This was a very interesting article that I read today on illegal workers from India and Nepal who are facing some difficult situations in Jordan. Basically these workers pay large sums of money to Indian recruiters in order to be illegally trafficked into Jordan. Upon coming to Amman they are housed in terrible conditions waiting for promised employment. No such luck. They are stranded with not enough money to get home.
“I’m ashamed that, as Jordanians, we’re treating them like animals,” said Dr Barbara Burgan, a doctor who donated food and medicine through a local church group.
The numbers of illegal workers are in the thousands and judging by the number of times I’ve seen Egyptians running down the street on a Friday morning being chased by the cops, I would have to say the numbers are at least double the official ones (which according to this article is 150,000).
â??Firas Ta’amneh, a Jordanian lawyer working on migrant issues, points out that governments are seldom interested in protecting migrant workers’ rights if the move will have a negative impact on foreign remittances.
As for the “black market” in labour, Jureidini said that human trafficking had become a booming business, and that workers from poor countries were often vulnerable to unscrupulous recruiting agencies. However, because of their lack of official documentation, most migrant workers remained at the mercy of their employers, working long hours for little pay and few rights, Jureidini added.
Jordan has become a “transition country” for human trafficking, especially into Iraq, the professor noted.â?
One thing is right; there is a lack of government responsibility. And I’m not talking about helping these migrant workers out and giving them housing and taking care of them. These people need to be shipped back and laws need to be enacted and implemented to stop this influx of illegal migrant workers. In my opinion stop all migrant workers, we don’t need them. Lest I sound like a Republican here, keep in mind we are talking about poor workers coming to a poorer country to work! And it does take away work from citizens.
There is the argument that “Jordanians won’t do the work so others have to” mainly out of pride I suppose. Personally I think that’s an unfair argument usually because it’s made by members of the upper class. The poor in Jordan, at least the ones I’ve seen and met, will do anything to get work. The Qualified Industrial Zone that promised work to so many Jordanians are full of Indians and people from the far east. This is absurd. This isn’t America; the majority of our country is out of work and just as poor as Indians in India or Nepalese in Nepal. What makes them different is that employers can abuse migrant workers, especially the illegal kind. This happens by the way all over the Arab world, especially in the Gulf region.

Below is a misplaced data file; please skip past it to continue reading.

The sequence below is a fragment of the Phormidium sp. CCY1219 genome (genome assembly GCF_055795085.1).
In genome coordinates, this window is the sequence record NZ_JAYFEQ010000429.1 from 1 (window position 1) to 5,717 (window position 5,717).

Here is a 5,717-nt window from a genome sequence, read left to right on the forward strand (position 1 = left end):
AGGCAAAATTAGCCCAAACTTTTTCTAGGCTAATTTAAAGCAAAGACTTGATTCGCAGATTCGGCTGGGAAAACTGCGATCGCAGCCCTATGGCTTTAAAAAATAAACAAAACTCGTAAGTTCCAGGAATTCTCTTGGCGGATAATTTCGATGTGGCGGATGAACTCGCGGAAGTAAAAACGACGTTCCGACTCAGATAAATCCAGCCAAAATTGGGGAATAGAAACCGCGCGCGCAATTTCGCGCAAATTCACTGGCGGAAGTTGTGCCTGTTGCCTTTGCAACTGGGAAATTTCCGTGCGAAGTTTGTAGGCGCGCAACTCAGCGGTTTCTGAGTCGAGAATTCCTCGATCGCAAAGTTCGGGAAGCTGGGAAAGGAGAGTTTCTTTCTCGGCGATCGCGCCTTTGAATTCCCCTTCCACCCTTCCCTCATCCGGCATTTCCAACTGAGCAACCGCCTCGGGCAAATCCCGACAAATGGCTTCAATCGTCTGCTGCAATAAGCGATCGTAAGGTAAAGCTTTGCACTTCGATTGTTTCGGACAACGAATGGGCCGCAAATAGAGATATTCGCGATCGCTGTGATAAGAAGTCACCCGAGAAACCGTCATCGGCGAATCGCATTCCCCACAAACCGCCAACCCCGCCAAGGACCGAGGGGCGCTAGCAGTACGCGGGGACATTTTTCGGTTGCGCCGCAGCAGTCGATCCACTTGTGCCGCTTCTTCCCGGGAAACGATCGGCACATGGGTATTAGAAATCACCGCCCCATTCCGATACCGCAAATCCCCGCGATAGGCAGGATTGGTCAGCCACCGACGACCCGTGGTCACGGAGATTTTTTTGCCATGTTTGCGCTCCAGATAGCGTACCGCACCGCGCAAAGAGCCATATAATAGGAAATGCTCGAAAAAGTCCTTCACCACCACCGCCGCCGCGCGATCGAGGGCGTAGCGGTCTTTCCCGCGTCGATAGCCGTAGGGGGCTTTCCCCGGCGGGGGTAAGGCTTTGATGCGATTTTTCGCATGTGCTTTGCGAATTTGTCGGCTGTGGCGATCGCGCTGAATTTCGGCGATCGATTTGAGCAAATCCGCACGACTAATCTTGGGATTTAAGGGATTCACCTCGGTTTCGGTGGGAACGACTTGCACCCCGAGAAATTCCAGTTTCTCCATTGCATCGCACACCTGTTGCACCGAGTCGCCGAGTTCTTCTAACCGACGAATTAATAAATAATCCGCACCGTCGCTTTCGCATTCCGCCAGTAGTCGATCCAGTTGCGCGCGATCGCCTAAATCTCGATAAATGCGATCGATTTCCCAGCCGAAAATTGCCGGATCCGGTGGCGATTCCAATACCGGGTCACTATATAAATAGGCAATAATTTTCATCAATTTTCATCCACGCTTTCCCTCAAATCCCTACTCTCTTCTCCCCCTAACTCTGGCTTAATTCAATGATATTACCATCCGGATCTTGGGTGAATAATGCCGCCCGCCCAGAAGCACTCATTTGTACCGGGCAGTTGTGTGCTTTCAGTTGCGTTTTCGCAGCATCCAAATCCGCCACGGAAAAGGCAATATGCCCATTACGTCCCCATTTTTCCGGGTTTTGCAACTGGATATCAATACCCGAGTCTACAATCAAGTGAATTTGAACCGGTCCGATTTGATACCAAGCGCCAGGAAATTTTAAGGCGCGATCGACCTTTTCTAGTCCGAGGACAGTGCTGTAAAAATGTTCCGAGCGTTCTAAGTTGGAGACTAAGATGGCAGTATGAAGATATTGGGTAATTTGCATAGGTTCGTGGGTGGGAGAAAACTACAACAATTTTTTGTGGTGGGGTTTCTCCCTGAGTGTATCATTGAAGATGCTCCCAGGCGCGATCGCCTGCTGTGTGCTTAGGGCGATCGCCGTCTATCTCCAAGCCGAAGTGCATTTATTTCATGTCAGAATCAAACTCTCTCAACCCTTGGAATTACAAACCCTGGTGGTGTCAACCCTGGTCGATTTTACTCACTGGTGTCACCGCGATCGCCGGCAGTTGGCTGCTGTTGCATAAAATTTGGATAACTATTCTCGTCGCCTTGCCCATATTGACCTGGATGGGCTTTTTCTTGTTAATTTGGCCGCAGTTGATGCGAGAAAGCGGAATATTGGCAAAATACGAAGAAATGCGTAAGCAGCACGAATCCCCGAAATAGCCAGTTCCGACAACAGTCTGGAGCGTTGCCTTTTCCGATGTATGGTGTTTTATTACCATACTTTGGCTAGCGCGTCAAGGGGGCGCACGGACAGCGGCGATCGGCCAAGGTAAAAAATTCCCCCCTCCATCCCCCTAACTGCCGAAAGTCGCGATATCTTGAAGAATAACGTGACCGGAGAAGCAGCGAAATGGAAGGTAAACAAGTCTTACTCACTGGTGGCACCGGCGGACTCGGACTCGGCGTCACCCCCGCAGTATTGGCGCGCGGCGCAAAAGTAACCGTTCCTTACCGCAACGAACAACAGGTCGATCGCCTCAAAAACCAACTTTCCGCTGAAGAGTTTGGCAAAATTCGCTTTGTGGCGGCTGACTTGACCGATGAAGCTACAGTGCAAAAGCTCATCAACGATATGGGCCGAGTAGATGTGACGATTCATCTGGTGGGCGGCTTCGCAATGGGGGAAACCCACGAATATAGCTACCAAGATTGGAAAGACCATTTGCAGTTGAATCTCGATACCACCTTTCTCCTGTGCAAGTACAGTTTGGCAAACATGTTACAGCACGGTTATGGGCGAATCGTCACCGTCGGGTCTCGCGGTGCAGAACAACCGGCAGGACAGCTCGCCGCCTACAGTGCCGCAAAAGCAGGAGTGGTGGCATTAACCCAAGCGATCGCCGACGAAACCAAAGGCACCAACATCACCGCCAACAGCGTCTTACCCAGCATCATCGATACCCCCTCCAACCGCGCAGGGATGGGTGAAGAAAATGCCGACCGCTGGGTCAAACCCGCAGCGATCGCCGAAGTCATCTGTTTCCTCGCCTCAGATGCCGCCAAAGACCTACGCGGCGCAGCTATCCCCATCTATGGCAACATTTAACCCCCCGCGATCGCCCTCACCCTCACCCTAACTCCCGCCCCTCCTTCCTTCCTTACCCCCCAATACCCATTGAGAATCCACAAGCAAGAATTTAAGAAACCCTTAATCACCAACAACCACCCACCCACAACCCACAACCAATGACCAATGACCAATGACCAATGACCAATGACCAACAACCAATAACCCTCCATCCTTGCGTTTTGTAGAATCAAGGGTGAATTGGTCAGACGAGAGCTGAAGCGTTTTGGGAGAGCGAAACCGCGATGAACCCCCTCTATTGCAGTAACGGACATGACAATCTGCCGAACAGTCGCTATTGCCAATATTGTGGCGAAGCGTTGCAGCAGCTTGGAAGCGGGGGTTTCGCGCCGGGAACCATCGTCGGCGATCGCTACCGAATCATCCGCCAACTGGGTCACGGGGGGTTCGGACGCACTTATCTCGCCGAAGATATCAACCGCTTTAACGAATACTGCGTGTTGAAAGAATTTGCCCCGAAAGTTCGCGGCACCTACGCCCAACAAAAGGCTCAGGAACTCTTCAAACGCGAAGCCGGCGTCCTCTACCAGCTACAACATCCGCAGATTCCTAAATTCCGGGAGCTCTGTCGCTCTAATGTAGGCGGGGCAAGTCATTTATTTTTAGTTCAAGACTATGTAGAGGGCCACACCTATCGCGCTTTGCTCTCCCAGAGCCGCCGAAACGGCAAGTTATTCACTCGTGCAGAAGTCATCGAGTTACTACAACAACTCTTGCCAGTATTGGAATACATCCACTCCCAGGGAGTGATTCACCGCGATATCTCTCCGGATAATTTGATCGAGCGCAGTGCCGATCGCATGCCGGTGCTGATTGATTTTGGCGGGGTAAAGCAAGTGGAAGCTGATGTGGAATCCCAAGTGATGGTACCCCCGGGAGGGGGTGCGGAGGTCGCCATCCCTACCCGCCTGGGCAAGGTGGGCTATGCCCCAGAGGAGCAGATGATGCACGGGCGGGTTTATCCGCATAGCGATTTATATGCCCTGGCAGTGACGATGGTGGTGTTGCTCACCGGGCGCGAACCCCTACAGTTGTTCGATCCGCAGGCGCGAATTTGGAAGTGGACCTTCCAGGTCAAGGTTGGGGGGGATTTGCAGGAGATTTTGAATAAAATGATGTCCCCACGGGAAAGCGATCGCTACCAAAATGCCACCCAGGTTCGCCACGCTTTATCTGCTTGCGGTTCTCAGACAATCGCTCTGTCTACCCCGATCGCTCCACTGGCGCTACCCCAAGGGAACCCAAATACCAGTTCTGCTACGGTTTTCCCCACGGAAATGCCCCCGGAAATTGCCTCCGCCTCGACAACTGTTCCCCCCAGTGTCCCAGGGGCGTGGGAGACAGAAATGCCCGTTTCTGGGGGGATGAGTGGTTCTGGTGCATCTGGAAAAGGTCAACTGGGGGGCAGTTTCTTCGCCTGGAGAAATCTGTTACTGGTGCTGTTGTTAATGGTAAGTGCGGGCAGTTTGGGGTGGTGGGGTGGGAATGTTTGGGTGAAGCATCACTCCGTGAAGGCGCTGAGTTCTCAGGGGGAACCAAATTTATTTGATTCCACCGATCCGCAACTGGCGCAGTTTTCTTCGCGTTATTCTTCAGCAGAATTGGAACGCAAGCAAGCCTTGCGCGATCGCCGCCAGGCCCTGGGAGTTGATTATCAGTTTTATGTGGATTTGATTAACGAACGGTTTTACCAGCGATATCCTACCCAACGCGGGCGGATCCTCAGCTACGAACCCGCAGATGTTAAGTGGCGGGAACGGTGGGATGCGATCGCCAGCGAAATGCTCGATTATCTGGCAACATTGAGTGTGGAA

The laws I’m looking for are the kind that ensure employment for nationals, or force employers to hire their own fellow citizens as opposed to foreign workers. The fuzzy economics of this new reality is just absurd. It’s become some sort of sad auction where one poor country sends its poor workers to take the jobs of other poor people in other poor countries simply because they are willing to get paid less and less, and have their rights taken away more and more. And many of these workers complain. Every few months there’s some sort of protest or walk out from some factory in a QIZ and none of the workers are Jordanians!
So take them back home, stop them from coming in, and let our own poor and unemployed get some work and put some bread on their tables for once! I don’t blame the government entirely here; there is a huge level of social responsibility to take into account as well. But hey if you’re a Jordanian and you totally disagree with me that’s fine. But stop by any not-so-well-to-do neighbourhood in Amman or Irbid or Zarqa and ask around; listen to what those people have to say about not finding work.